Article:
Genome Research doi:10.1101/gr.124784.111
Genome-wide detection of natural selection in African Americans pre-and post-admixture
Wenfei Jin et al.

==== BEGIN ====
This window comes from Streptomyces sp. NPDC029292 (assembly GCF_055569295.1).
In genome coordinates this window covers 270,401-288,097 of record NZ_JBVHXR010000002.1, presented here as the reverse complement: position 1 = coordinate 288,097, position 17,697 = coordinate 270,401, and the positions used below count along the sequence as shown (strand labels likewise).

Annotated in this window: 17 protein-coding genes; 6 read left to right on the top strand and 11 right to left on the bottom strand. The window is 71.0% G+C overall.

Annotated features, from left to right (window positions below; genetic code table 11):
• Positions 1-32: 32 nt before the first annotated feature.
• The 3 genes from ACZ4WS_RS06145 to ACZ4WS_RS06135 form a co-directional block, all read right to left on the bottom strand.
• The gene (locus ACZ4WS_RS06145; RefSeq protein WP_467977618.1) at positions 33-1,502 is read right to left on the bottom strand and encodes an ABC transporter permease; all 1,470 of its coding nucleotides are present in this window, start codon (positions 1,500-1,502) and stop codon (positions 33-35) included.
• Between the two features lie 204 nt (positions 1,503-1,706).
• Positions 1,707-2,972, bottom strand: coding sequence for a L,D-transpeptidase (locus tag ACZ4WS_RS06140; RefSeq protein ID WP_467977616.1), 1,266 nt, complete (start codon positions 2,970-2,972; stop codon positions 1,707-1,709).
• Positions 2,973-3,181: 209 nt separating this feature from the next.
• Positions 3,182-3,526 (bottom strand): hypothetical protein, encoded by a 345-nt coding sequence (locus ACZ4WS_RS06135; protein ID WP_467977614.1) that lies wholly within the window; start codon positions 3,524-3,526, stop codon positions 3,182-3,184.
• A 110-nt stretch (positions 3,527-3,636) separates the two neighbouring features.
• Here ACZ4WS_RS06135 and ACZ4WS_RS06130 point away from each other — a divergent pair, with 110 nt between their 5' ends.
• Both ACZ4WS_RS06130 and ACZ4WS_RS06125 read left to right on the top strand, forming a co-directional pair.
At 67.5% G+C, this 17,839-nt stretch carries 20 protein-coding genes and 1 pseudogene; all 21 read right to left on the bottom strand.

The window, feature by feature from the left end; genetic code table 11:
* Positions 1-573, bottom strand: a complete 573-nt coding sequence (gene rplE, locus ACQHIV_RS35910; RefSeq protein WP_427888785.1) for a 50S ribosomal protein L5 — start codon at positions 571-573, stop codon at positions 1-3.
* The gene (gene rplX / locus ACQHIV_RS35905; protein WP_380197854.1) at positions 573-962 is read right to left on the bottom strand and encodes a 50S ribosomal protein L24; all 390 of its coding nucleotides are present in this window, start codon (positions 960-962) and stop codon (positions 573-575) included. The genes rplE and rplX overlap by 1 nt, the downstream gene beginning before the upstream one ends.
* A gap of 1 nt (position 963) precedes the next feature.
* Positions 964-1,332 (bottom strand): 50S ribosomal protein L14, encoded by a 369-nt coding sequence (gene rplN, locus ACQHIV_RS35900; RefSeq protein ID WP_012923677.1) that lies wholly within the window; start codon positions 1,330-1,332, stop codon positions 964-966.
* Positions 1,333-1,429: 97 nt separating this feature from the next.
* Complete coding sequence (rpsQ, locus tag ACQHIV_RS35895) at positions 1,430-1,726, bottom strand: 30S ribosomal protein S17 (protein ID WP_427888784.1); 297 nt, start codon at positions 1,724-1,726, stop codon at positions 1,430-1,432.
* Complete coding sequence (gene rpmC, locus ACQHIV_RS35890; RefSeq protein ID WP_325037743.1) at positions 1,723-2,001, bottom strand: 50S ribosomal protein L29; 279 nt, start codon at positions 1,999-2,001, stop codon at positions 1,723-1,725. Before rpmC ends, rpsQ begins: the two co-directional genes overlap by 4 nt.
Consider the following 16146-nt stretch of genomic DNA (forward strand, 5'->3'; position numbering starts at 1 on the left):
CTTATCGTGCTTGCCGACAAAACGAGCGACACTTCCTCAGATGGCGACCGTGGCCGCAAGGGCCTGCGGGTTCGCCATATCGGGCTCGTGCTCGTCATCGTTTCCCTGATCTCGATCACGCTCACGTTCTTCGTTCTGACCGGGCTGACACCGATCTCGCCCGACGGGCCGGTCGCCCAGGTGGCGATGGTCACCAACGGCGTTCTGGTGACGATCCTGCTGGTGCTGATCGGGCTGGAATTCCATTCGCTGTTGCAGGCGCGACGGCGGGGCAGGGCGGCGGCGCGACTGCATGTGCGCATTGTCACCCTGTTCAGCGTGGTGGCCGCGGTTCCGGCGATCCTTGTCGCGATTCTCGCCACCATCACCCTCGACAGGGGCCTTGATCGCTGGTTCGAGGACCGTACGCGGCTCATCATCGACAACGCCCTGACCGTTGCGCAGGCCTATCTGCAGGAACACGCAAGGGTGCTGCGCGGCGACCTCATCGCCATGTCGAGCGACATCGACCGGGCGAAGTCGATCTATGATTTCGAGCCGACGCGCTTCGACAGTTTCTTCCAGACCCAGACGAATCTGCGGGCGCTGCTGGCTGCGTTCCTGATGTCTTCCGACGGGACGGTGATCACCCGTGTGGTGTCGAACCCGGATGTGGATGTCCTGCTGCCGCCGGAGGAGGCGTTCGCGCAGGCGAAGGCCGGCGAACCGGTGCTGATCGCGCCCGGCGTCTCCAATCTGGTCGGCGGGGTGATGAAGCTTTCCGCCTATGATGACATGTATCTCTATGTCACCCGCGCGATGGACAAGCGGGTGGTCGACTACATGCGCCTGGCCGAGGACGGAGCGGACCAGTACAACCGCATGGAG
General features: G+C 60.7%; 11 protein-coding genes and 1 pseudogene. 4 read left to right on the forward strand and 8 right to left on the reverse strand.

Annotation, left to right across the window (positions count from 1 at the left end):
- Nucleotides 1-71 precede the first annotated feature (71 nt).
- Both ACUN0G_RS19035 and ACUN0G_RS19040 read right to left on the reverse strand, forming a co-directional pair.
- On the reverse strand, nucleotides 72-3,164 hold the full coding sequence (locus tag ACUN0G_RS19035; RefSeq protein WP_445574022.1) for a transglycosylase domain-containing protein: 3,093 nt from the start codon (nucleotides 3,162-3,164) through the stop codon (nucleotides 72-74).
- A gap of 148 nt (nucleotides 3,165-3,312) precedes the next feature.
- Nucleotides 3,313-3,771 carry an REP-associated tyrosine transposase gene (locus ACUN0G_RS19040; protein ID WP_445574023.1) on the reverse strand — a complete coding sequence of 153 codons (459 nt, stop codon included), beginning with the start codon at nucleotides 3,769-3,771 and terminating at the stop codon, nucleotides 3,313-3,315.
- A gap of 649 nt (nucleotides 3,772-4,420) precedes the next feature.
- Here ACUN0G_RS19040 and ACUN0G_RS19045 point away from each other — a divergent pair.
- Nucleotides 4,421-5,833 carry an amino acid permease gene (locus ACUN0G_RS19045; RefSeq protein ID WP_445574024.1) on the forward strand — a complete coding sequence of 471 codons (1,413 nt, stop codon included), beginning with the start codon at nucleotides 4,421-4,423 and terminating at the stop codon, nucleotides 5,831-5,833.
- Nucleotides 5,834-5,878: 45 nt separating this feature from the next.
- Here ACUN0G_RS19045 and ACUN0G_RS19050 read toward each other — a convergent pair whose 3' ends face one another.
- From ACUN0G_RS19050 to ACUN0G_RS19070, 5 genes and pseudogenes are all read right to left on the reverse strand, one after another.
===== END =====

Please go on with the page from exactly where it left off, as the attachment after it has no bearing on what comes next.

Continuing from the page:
It is particularly meaningful to investigate natural selection in African Americans (AfA) due to the high mortality their African ancestry has experienced in history. In this study, we examined 491,526 autosomal SNPs genotyped in 5,210 individuals and conducted a genome-wide search for selection signals in 1,890 AfA. Several genomic regions showing excess of African or European ancestry, which were thought as the footprints of selection since population admixture, were detected based on a commonly used approach. However, we also developed a new strategy to detect natural selection both pre-and post-admixture by reconstructing an ancestral African population (AAF) from inferred African components of ancestry in AfA and comparing it with indigenous African populations (IAF). Interestingly, many selection-candidate genes identified by the new approach were associated with AfA specific high-risk diseases such as prostate cancer and hypertension, suggesting an important role these disease-related genes might have played in adapting to new environment. CD36 and HBB, whose mutations confer a degree of protection against malaria, were also located in the highly differentiated regions between AAF and IAF. Further analysis showed that the frequencies of alleles protecting against malaria in AAF were lower than that in IAF, which consists with the relaxed selection pressure of malaria in the New World. There is no overlap between the top candidate genes detected by the two approaches, indicating the different environmental pressures AfA experienced pre-and post-population-admixture. We suggest that the new approach is reasonably powerful and can also be applied to other admixed populations such as Latinos and Uyghurs.